05 March 2015

Can you invest if you have mortgage?

It’s a question that anyone with a mortgage must ask themselves before they consider investing. Does it make sense for them to take on risk with their money when they could instead be using it to pay off their mortgage faster? The answer depends on the mortgage – and it depends on the person.

Paying off debts should usually take precedence over investing. In most cases, the interest rate that you are paying on debts far exceeds the rate of return that you could realistically hope to make from investments. And this means that the benefit of paying off those debts is greater than the benefit you could hope to gain from investing. Mortgages, though, are a slightly different prospect. Because the interest rates you pay on them tend to be lower than those on, say, a credit card debt, it’s not necessarily the case that paying off the mortgage faster is always the best option. Whether investing whilst you have a mortgage is right for you depends on your situation, your attitude to risk and your financial goals.

What’s your situation?

Not all mortgages are equal when it comes to the impact they have on your finances. The question of whether a person should invest before their mortgage is paid off depends on many different factors: the amount outstanding on the mortgage, the interest rate they are paying, the type of mortgage, the remaining term of the mortgage and their personal circumstances. For example, for homeowners with interest-only mortgages, who are paying off only the interest and not the capital from their mortgage through regular monthly payments, an investment strategy could be vital to ensure they can clear the mortgage at the end of its term, or if somebody has secured a low interest rate on their mortgage, if they are meeting their monthly payments comfortably and if they expect to continue to do so for the foreseeable future, then investing could well be an option. However, even a person in this situation should only consider investments if they have already been able to set aside an appropriate rainy day fund in cash. This needs to cover their regular monthly outgoings, including their mortgage payments. If you are unsure about the suitability of investing, you should seek financial advice.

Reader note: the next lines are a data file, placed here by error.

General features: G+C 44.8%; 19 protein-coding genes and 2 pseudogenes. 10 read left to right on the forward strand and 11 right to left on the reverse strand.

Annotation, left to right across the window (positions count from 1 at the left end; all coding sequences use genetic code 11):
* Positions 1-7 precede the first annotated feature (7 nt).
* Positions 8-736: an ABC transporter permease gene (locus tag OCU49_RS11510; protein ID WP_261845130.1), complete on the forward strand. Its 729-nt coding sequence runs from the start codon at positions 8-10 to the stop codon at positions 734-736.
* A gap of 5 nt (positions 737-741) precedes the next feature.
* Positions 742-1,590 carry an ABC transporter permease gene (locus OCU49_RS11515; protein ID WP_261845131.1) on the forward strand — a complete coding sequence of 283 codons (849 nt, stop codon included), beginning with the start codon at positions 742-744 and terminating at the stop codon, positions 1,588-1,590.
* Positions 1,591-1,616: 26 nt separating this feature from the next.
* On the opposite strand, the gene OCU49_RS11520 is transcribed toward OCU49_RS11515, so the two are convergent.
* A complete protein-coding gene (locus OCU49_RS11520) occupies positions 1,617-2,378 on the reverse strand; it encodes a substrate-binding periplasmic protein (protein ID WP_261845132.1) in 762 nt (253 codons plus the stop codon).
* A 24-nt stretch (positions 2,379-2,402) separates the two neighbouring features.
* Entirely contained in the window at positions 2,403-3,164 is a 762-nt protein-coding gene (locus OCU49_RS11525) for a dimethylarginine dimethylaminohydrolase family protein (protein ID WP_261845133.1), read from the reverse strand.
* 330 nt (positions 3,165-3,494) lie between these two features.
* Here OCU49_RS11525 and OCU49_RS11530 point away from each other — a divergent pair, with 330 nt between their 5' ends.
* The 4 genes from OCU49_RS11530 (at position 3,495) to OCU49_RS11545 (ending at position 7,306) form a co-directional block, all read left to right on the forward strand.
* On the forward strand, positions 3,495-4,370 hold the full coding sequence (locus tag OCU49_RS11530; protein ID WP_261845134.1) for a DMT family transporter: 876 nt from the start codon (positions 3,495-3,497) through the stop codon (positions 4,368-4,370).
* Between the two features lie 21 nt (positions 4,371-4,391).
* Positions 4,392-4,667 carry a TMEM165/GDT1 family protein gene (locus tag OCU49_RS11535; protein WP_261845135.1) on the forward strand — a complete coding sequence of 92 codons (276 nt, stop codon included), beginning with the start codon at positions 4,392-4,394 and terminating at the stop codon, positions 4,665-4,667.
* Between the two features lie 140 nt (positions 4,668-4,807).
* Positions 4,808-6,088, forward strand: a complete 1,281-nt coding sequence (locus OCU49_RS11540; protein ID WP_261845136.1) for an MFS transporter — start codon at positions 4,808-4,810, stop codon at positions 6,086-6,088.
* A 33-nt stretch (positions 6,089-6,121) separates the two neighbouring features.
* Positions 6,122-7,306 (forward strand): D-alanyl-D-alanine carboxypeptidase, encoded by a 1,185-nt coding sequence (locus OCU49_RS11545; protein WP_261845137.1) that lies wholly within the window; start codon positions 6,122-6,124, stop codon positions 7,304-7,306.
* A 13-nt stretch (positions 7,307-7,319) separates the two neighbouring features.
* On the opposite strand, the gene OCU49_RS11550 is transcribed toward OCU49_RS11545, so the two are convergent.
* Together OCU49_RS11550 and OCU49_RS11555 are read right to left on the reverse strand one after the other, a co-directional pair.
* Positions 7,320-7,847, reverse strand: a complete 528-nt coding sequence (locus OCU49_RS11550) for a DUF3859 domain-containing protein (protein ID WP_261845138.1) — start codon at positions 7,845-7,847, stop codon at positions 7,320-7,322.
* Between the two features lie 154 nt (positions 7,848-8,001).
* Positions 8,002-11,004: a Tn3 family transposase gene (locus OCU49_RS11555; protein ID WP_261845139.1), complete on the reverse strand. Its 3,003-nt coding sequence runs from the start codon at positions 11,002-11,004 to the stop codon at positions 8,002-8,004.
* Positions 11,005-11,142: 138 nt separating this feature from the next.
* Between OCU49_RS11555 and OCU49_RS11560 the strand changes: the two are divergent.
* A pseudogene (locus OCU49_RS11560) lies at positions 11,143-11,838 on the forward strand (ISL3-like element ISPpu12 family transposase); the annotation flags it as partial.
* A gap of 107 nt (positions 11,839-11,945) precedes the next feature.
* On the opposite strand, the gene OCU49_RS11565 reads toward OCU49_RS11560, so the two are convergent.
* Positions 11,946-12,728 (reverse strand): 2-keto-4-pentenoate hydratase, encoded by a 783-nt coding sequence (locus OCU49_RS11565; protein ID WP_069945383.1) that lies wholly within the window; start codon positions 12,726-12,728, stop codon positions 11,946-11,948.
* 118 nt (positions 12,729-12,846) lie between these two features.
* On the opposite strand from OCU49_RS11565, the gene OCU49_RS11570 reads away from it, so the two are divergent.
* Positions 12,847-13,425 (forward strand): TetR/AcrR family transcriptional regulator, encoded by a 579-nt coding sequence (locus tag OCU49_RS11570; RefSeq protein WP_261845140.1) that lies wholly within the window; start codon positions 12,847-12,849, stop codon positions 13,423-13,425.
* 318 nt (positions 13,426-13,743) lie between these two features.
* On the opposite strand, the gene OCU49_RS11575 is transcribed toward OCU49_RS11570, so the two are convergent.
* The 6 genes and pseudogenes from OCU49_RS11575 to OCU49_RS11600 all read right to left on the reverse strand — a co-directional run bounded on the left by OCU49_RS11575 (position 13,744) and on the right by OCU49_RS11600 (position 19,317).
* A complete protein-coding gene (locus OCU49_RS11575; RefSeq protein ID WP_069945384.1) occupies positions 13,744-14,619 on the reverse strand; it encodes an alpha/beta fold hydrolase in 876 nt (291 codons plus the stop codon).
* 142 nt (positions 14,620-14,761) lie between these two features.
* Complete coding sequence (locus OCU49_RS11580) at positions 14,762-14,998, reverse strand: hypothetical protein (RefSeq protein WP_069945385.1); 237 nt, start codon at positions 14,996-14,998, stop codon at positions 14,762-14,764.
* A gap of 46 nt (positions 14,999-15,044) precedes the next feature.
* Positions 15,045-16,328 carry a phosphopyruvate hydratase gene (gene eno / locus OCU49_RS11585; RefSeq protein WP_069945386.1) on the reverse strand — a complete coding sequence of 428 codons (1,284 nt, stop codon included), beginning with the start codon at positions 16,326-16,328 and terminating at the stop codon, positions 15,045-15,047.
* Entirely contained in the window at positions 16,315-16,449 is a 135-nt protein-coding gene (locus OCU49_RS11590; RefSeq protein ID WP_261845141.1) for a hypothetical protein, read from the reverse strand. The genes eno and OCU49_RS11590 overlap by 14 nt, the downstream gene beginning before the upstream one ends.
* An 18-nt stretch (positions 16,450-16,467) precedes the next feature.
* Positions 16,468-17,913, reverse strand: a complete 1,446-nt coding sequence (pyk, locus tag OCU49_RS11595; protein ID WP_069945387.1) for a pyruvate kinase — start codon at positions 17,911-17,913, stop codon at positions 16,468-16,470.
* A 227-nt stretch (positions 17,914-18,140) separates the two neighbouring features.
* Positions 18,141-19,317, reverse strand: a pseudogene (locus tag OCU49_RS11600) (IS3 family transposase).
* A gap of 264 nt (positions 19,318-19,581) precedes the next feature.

What’s your attitude to risk?

Any person considering investing needs to think carefully about their appetite for risk: whether they are willing to accept the possibility of their investment declining in value; and whether they can afford for it to do so. When that person is a mortgage holder, they also need to consider their attitude to the mortgage itself. For many people, their number one financial priority is to pay off the mortgage, and they are unlikely to feel financially secure until they have done so. Others though, might see a mortgage that they are confident of paying off as a great, long-term, low-cost loan – and therefore a possible opportunity to pursue other financial goals. In some cases, those goals could be achieved through investing.

What are your goals?

Paying off a mortgage is a long-term financial priority. However mortgage holders have other, short and medium term financial goals that they need to balance this against. All should aim to build up an emergency fund in cash, but in addition they may want to build up funds to pay for their children’s education or buy a new car, for example. It’s difficult to save for such goals if you put all of your disposable income towards paying off a mortgage. And it’s important to bear in mind that it’s not always straightforward to extend your borrowing on a mortgage again once you have paid it off. In some cases, it may make sense to pursue different strategies for different financial goals – and investments could have a role to play for some of them.

For some people who are comfortably meeting mortgage payments, their financial goal might simply be to pay off their mortgage as fast as possible, by generating returns at a faster rate than the interest their mortgage charges. If they are willing to take on some level of risk in order to do so, then investments could be part of their approach. As with many important financial decisions there isn’t one size fits all answer. It’s important to consider all the aspects of your personal circumstances every time. Like all investors, mortgage-holders must consider the possibility of their investments declining in value and ensure that they have a plan for paying off the mortgage at the end of the term should that happen. However, by taking on some risk with their disposable income, there really are times when investing at the same time as paying a mortgage may help to make you mortgage-free faster.

Important information

Please remember that with investments such as stocks & shares ISAs: the value of investments can fall as well as rise which means that you may not get back the amount you originally invested.

Your Financial Planning Manager will advise and make a recommendation for you after assessing your needs. Please note, we offer restricted advice on a range of carefully selected products available through Legal & General – ask us if you’d like to see the list of the companies and products we offer advice on. Nationwide’s Financial Planning Service is available to those who have joint or sole savings and/or income of £50,000 or more.

Our online investment service is designed for people who are comfortable with making their own financial decisions without receiving personalised investment advice. The Nationwide online investment service is provided by Legal & General.

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